“Self-publishing,” as my friend 1 says, is the “Internet’s greatest gift is, of course, its greatest curse.” And nothing brought that home to me more than what happened last evening. I fell prey to the classic trap of re-sharing faulty information, which had been (not that this is any excuse) shared with me by a trusted source. The article looked genuine. It was supposedly from Stanford, and it gave good tips on how to take precautions against and self-diagnose COVID-19. It turns out, as The Verge later reported, that it was simply wrong and full of misinformation. 2 I am glad that I didn’t post it on the social web and only shared it with one person, and in an email at that.
In hindsight, if there is any solace that I can take, it is that I didn’t spread the misinformation more broadly. Still, the close call forced me to consider how I might avoid such a misstep in the future. How do I know that what I am sharing on social platforms is actually good and authentic information?
Over the next few weeks, we will be sitting in our homes, distanced and disconnected from in-person human interaction, and we will be even more plugged into the network than usual. We are going to be bombarded with information. Increasingly, we will feel that, by sharing something, we are doing something. It is how we are as people now: the stream, the feed, and the dopamine is what defines us. We have become addicted to them, and we think of them as a mirror for our existence. It is how we tell ourselves we matter.
But the real question is: Why do we have to share? What is the real value? Because if we do share, we are often adding more engagement “fire” to the platform algorithms, which in turn leads to the further spread of misinformation 3:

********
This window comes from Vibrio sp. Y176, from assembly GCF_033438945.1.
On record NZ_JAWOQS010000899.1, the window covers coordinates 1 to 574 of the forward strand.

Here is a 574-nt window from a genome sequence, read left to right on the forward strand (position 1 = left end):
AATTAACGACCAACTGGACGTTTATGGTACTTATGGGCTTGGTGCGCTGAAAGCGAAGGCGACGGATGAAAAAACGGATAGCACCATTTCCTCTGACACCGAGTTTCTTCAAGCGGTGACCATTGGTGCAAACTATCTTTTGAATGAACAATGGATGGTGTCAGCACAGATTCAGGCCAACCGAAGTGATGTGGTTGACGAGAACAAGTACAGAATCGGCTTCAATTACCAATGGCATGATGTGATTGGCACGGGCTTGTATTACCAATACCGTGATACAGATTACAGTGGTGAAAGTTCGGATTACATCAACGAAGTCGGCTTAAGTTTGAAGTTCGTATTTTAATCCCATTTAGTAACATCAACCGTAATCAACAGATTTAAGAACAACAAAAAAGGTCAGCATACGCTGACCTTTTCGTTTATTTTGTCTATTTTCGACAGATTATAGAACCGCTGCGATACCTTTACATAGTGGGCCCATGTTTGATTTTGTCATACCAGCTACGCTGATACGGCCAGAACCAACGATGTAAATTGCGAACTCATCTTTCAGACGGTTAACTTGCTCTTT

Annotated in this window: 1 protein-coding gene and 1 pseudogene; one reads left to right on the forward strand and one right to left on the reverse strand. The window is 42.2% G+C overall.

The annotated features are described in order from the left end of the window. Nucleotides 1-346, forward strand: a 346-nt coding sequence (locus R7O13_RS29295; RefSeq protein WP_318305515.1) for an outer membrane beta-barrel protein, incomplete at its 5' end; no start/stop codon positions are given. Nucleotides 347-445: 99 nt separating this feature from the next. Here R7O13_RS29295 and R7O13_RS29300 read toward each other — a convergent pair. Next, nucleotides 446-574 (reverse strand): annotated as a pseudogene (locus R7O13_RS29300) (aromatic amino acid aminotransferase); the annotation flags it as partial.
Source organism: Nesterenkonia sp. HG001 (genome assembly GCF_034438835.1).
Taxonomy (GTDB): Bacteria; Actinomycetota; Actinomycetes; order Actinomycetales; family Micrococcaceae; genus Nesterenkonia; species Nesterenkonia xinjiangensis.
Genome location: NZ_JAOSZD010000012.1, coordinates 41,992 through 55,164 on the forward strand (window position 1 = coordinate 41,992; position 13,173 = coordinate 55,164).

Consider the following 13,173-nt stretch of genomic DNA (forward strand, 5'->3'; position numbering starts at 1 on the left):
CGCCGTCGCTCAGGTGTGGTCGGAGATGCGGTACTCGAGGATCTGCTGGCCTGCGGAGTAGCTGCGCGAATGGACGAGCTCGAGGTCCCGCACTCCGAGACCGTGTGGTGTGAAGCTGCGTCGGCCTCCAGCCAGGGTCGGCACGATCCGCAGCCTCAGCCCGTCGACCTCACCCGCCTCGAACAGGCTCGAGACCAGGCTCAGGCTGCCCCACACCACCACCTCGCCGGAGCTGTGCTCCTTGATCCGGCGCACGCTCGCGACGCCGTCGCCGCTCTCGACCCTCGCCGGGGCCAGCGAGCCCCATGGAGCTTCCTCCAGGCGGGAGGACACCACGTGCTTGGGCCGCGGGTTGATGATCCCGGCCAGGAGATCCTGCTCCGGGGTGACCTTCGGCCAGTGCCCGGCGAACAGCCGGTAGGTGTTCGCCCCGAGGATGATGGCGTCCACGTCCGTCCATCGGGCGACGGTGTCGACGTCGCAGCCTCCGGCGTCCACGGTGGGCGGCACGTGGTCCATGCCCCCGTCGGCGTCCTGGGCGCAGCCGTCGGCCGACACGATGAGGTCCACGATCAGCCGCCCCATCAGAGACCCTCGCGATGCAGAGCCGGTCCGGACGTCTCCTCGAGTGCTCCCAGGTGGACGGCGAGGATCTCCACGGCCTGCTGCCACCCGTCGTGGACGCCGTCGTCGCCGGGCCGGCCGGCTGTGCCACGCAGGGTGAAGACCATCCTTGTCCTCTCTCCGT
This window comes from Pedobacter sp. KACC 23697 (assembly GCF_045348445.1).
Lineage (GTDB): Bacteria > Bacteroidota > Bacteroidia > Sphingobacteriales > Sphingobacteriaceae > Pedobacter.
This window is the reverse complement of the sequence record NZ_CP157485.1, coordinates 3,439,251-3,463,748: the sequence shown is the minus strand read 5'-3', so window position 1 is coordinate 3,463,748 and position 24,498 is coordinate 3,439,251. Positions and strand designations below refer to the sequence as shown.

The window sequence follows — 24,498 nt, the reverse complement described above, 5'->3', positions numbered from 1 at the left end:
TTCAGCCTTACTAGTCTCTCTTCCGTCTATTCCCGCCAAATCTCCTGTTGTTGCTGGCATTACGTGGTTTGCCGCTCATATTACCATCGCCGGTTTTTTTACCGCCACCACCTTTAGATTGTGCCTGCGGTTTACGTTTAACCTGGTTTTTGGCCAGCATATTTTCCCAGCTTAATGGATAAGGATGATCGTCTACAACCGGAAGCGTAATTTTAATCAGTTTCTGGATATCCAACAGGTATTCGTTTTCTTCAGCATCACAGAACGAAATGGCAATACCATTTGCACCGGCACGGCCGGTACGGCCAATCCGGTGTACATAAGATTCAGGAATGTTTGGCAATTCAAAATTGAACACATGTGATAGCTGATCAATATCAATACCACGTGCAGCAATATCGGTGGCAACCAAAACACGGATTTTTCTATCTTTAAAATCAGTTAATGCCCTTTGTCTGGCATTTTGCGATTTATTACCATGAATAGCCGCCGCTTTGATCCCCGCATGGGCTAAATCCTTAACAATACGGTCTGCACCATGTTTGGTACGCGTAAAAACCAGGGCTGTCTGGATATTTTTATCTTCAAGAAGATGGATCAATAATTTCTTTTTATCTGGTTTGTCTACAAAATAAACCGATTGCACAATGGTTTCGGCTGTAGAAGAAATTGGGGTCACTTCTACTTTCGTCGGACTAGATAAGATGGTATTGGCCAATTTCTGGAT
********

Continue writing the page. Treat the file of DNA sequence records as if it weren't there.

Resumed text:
“Their whole algorithmic model is based on engagement – and lots of it. The model is not concerned about the consequences. The more inflammatory the content, the more engagement it drives. The greater the engagement, the more viral the content becomes. And the wheel turns, and turns, and turns.”
4, we all have a role to play in the spreading of good or misinformation. Let’s all think before we share.
March 15, 2020, San Francisco
PS: I have made a checklist for myself on how to deal with information that I might be inclined to share. Here it is:
- Trust national and international health organizations.
- Trust data from sources like Worldometer. It has updated information on cases, deaths, and other important details.
- When reading information from social media sites, check who is sharing it and double-check the veracity of the account. A doctor, a scientist, or a public health expert is probably a good source but click on their website anyway.
- Resist the urge to share anything from unfamiliar sites. Avoid the tabloids, clickbait headlines, any information without multiple sources is dodgy, and avoid opinions and hot takes.